Global Times: on the paradox of economic interdependence.
Solar power is great. I recently completed setting up a portable 100w solar rig at home and in some ways I understand what the fuss over the polysilicon in question.
Solar power is fundamentally about efficiency and making whatever light count. And this is something China does not have in large amounts itself. It has to import these materials from overseas – so sometimes it is funny when one blames ‘made in China’ without also thinking about ‘with materials from…’?
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EU polysilicon probe sparks ‘trade war’
by Cong Mu
Source – Global Times, published November 2, 2012
China initiated an anti-dumping and anti-subsidy investigation into EU-made solar energy material products Thursday, in response to a European probe into Chinese solar panels dating back to September.
A Ministry of Commerce (MOFCOM) press release showed that complaints had been received from a number of companies, including Jiangsu Zhongneng Polysilicon Technology Development, LDK Solar, Luoyang Sino-Silicon and Daqo New Energy, on September 17. These complaints requested an assessment of the negative impact they had suffered from solar-grade polysilicon products made in and imported from the EU, the ministry’s Bureau of Fair Trade announced.
The Chinese companies also requested that the investigation into the EU be combined with previous anti-dumping and anti-subsidy investigations into US and South Korean polysilicons.
MOFCOM accepted the requests Thursday, and said it would take legal and fair decisions.
Polysilicon is used to manufacture solar panels, and China is one of the largest solar panel exporters in the world. The country imports most of its raw material from the US, South Korea, and Germany, according to statistics from the Silicon Industry Chapter of the China Nonferrous Metals Industry Association.
China imported 3,992 tons of polysilicon from Germany in September, a 280 percent increase year-on-year.
This significant increase in imports “resulted from a halt in production by a majority of domestic enterprises,” Jiang Shimeng, marketing director of LDK Solar, told the Global Times on Thursday. However, Jiang declined to comment on the ongoing MOFCOM probes.
More than 80 percent of 43 Chinese polysilicon makers have halted production after their profits collapsed, with some of them going into liquidation, the People’s Daily reported in July.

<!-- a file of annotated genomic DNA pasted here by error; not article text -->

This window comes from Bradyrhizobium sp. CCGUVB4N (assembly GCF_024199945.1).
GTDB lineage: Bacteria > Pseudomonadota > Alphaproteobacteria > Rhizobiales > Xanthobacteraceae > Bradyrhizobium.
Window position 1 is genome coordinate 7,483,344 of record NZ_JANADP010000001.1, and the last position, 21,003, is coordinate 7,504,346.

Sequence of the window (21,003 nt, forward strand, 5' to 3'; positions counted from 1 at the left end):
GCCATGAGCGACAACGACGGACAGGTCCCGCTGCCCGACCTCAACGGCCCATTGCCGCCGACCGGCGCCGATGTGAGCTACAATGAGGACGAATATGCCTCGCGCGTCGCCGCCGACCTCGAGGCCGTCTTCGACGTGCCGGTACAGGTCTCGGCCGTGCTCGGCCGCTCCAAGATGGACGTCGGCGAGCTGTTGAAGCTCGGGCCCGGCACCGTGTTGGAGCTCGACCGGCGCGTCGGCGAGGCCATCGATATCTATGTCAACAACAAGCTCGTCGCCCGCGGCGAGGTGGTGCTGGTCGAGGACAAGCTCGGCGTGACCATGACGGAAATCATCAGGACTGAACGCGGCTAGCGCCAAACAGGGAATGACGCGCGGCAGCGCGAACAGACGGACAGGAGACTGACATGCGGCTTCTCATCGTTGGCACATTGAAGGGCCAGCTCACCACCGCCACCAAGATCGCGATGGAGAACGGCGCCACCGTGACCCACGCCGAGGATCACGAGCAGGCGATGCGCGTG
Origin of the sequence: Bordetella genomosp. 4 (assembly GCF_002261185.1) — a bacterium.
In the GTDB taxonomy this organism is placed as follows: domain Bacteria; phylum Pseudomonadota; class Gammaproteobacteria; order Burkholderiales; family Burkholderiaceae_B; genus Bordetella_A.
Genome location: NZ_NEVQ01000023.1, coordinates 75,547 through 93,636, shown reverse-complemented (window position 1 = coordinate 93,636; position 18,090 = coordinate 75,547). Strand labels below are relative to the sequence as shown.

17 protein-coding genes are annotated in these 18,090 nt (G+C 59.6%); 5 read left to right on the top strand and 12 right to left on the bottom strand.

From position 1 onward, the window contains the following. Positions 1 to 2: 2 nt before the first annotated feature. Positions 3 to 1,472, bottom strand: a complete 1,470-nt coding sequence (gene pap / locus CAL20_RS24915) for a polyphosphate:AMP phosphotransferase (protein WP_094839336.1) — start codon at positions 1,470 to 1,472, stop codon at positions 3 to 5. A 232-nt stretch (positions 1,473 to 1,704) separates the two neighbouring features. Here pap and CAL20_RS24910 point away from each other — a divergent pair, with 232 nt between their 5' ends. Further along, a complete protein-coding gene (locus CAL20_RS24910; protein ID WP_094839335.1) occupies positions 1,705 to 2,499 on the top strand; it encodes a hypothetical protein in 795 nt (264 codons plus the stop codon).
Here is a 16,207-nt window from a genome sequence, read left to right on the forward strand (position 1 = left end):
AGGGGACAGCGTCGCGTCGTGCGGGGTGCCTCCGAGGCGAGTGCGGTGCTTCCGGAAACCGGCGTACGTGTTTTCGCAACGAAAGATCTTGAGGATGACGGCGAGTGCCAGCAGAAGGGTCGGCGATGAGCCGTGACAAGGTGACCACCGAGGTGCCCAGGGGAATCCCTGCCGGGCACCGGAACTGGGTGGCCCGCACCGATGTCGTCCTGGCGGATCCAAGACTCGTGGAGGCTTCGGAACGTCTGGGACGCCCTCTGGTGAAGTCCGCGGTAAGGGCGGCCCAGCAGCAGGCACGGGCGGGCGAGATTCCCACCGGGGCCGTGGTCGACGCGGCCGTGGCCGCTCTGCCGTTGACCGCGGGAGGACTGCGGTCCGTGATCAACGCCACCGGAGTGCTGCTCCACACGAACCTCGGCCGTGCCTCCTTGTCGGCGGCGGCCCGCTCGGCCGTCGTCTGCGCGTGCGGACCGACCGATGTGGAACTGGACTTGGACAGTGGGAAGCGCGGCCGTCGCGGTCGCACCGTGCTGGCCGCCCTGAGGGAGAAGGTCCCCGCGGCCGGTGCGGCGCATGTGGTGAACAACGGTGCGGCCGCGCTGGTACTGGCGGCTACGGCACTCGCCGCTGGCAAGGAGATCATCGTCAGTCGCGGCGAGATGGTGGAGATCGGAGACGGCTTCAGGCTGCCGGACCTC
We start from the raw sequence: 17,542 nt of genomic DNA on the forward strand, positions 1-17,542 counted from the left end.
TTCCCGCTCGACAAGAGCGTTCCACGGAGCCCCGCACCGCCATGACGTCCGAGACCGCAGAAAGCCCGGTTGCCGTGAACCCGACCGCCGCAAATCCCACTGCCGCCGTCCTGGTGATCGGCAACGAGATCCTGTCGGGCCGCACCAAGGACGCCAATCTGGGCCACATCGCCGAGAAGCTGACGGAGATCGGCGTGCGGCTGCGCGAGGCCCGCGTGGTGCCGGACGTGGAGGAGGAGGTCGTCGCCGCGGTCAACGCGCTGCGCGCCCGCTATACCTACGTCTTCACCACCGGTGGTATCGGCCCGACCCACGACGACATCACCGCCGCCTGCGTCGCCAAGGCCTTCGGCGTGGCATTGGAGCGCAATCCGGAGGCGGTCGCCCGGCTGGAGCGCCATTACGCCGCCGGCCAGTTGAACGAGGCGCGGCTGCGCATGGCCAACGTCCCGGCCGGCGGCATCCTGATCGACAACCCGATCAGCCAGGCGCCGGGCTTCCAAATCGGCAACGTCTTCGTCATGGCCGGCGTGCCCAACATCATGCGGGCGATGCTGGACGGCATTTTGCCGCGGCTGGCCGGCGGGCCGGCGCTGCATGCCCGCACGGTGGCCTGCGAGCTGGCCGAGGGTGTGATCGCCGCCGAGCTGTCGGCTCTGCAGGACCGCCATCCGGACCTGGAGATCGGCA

The cost of churning out a kilogram of polysilicon is around $30, the newspaper reported, citing GT Solar, the world’s leading supplier of polysilicon production equipment.
Polysilicon imported from Germany, South Korea and the US was sold at $26.83, $22.05 and $19.3 a kilogram in September respectively, according to a Global Times calculation based on Silicon Industry Chapter data.
Polysilicon import prices have declined as quantities have increased for almost a year now. This, combined with the prolonged dumping, has pushing the entire domestic industry into a “life-or-death situation,” the Silicon Industry Chapter said in September.
The US slapped anti-dumping tariffs on Chinese solar panels in May, while the EU launched its own probe into Chinese products in September. China decided to fight back with US and South Korean probes in June, and the EU one on Thursday.
Both these foreign countries and China have taken “wrong steps” in implementing trade protectionism, because all the remedial measures “violate the principal of free trade … and damage the WTO multilateral trade mechanism,” He Maochun, an international relations professor at Tsinghua University, told the Global Times on Thursday.
As a major importer and exporter of solar products, China needs free trade and competition to upgrade its own industry and enlarge the international market, He said.
But he was not optimistic on any short-term resolution to the “solar trade wars” because of political pressures derived from the US election and the European economic depression.
MOFCOM said that its investigation would be completed within a year, but may be extended for another six months should special circumstances arise.
Chinese companies sold about 21 billion euros ($27.1 billion) in solar panels and components to the EU in 2011 – about 60 percent of all Chinese exports of the products and some 7 percent of all Chinese exports to the EU, according to Reuters.
Major producers, including Suntech Power Holdings and Trina Solar, are turning to the domestic market, now one of the world’s biggest, for solar energy development, the report said.